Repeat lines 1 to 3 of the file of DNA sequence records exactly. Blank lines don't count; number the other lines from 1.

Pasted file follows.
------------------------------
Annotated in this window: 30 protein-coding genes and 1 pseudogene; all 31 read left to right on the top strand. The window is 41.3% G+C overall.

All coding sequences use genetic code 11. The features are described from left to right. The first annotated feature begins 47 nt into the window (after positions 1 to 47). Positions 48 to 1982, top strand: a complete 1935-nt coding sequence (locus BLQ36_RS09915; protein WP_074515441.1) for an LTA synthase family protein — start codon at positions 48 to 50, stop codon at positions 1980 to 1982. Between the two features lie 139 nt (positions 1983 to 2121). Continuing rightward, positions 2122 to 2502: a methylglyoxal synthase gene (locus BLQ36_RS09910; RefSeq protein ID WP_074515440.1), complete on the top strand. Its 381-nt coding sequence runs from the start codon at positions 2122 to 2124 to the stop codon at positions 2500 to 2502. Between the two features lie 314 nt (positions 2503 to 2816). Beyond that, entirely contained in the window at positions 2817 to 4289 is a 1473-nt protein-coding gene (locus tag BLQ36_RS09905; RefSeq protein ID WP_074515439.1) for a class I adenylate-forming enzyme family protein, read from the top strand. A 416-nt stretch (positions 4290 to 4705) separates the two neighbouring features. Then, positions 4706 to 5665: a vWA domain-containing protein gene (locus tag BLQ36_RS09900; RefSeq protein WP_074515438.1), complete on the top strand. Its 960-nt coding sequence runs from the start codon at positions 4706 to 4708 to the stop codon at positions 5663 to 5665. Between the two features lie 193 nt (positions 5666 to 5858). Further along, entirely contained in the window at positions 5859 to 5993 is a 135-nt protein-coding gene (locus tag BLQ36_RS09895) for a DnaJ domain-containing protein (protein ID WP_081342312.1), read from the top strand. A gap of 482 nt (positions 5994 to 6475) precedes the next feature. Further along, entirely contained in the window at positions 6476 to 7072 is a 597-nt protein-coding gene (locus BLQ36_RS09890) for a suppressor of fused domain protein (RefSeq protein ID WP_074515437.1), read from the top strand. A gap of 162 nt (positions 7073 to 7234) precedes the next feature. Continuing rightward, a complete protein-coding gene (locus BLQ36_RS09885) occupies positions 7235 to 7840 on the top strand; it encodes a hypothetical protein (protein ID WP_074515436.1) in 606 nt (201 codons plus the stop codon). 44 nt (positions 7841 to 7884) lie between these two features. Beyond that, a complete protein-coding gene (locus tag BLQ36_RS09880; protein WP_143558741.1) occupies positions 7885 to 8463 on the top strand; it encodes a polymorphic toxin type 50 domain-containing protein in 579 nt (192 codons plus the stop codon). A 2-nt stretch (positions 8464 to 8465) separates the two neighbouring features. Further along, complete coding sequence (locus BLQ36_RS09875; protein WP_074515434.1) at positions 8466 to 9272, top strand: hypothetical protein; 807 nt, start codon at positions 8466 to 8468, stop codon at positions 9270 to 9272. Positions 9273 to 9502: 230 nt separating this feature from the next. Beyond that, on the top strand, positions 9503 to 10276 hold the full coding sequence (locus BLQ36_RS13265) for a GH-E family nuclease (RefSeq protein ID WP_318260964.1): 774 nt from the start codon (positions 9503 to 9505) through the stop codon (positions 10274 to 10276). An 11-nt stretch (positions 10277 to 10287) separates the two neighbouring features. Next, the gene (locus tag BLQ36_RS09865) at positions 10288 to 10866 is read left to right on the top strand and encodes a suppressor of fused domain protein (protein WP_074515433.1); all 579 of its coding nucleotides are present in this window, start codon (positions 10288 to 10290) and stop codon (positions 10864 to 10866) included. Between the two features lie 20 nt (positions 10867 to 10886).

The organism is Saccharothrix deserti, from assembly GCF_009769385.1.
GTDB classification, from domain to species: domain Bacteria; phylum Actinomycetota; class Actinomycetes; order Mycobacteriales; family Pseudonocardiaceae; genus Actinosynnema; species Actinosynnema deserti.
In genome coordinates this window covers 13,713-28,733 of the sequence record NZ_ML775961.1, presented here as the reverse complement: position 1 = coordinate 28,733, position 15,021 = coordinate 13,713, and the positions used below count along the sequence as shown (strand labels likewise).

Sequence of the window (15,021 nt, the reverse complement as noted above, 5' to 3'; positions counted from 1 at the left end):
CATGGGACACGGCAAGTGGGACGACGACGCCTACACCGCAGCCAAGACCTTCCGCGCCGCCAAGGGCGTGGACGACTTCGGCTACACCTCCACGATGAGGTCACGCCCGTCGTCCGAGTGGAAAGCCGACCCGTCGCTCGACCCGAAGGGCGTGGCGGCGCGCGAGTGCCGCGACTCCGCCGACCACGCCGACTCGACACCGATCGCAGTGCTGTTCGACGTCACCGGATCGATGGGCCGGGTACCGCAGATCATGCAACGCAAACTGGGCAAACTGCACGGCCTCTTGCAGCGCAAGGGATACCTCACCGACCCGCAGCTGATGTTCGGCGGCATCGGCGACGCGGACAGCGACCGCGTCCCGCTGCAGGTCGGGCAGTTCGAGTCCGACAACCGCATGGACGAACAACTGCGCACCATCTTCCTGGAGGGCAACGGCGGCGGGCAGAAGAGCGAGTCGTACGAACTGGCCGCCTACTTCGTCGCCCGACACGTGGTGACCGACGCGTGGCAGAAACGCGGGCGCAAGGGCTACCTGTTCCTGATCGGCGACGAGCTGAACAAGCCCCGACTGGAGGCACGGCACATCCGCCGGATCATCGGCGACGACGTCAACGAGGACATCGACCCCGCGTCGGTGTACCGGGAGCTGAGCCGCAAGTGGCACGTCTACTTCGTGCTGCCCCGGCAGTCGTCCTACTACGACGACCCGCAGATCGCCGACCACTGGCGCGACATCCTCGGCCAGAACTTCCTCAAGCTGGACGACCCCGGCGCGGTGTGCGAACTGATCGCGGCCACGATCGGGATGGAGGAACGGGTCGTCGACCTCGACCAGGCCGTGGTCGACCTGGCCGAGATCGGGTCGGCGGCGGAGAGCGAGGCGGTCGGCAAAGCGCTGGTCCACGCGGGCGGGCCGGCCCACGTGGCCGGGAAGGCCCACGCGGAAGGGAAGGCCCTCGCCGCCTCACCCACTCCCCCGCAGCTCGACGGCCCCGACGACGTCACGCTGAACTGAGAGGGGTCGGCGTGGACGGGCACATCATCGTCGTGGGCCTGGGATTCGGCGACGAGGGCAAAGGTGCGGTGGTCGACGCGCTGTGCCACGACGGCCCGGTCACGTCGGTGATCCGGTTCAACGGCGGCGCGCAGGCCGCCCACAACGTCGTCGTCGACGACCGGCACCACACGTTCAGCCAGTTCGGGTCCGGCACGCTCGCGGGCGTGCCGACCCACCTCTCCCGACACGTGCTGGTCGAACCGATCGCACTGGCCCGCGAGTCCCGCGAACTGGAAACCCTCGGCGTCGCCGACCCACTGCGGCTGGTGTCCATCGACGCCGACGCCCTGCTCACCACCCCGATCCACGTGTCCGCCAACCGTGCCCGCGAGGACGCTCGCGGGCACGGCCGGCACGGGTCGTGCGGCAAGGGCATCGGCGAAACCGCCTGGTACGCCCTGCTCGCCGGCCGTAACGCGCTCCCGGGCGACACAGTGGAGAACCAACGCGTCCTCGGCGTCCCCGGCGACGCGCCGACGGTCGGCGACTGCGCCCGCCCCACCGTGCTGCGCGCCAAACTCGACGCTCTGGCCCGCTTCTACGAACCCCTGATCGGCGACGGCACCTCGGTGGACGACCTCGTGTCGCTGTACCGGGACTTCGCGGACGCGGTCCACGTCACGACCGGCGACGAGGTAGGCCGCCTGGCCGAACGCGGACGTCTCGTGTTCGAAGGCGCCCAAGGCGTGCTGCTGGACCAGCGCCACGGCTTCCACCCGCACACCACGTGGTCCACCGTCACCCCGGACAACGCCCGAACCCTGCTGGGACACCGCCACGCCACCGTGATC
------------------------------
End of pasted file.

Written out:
Annotated in this window: 30 protein-coding genes and 1 pseudogene; all 31 read left to right on the top strand. The window is 41.3% G+C overall.

All coding sequences use genetic code 11. The features are described from left to right. The first annotated feature begins 47 nt into the window (after positions 1 to 47). Positions 48 to 1982, top strand: a complete 1935-nt coding sequence (locus BLQ36_RS09915; protein WP_074515441.1) for an LTA synthase family protein — start codon at positions 48 to 50, stop codon at positions 1980 to 1982. Between the two features lie 139 nt (positions 1983 to 2121). Continuing rightward, positions 2122 to 2502: a methylglyoxal synthase gene (locus BLQ36_RS09910; RefSeq protein ID WP_074515440.1), complete on the top strand. Its 381-nt coding sequence runs from the start codon at positions 2122 to 2124 to the stop codon at positions 2500 to 2502. Between the two features lie 314 nt (positions 2503 to 2816). Beyond that, entirely contained in the window at positions 2817 to 4289 is a 1473-nt protein-coding gene (locus tag BLQ36_RS09905; RefSeq protein ID WP_074515439.1) for a class I adenylate-forming enzyme family protein, read from the top strand. A 416-nt stretch (positions 4290 to 4705) separates the two neighbouring features. Then, positions 4706 to 5665: a vWA domain-containing protein gene (locus tag BLQ36_RS09900; RefSeq protein WP_074515438.1), complete on the top strand. Its 960-nt coding sequence runs from the start codon at positions 4706 to 4708 to the stop codon at positions 5663 to 5665. Between the two features lie 193 nt (positions 5666 to 5858). Further along, entirely contained in the window at positions 5859 to 5993 is a 135-nt protein-coding gene (locus tag BLQ36_RS09895) for a DnaJ domain-containing protein (protein ID WP_081342312.1), read from the top strand. A gap of 482 nt (positions 5994 to 6475) precedes the next feature. Further along, entirely contained in the window at positions 6476 to 7072 is a 597-nt protein-coding gene (locus BLQ36_RS09890) for a suppressor of fused domain protein (RefSeq protein ID WP_074515437.1), read from the top strand. A gap of 162 nt (positions 7073 to 7234) precedes the next feature. Continuing rightward, a complete protein-coding gene (locus BLQ36_RS09885) occupies positions 7235 to 7840 on the top strand; it encodes a hypothetical protein (protein ID WP_074515436.1) in 606 nt (201 codons plus the stop codon). 44 nt (positions 7841 to 7884) lie between these two features. Beyond that, a complete protein-coding gene (locus tag BLQ36_RS09880; protein WP_143558741.1) occupies positions 7885 to 8463 on the top strand; it encodes a polymorphic toxin type 50 domain-containing protein in 579 nt (192 codons plus the stop codon). A 2-nt stretch (positions 8464 to 8465) separates the two neighbouring features. Further along, complete coding sequence (locus BLQ36_RS09875; protein WP_074515434.1) at positions 8466 to 9272, top strand: hypothetical protein; 807 nt, start codon at positions 8466 to 8468, stop codon at positions 9270 to 9272. Positions 9273 to 9502: 230 nt separating this feature from the next. Beyond that, on the top strand, positions 9503 to 10276 hold the full coding sequence (locus BLQ36_RS13265) for a GH-E family nuclease (RefSeq protein ID WP_318260964.1): 774 nt from the start codon (positions 9503 to 9505) through the stop codon (positions 10274 to 10276). An 11-nt stretch (positions 10277 to 10287) separates the two neighbouring features. Next, the gene (locus tag BLQ36_RS09865) at positions 10288 to 10866 is read left to right on the top strand and encodes a suppressor of fused domain protein (protein WP_074515433.1); all 579 of its coding nucleotides are present in this window, start codon (positions 10288 to 10290) and stop codon (positions 10864 to 10866) included. Between the two features lie 20 nt (positions 10867 to 10886).

The organism is Saccharothrix deserti, from assembly GCF_009769385.1.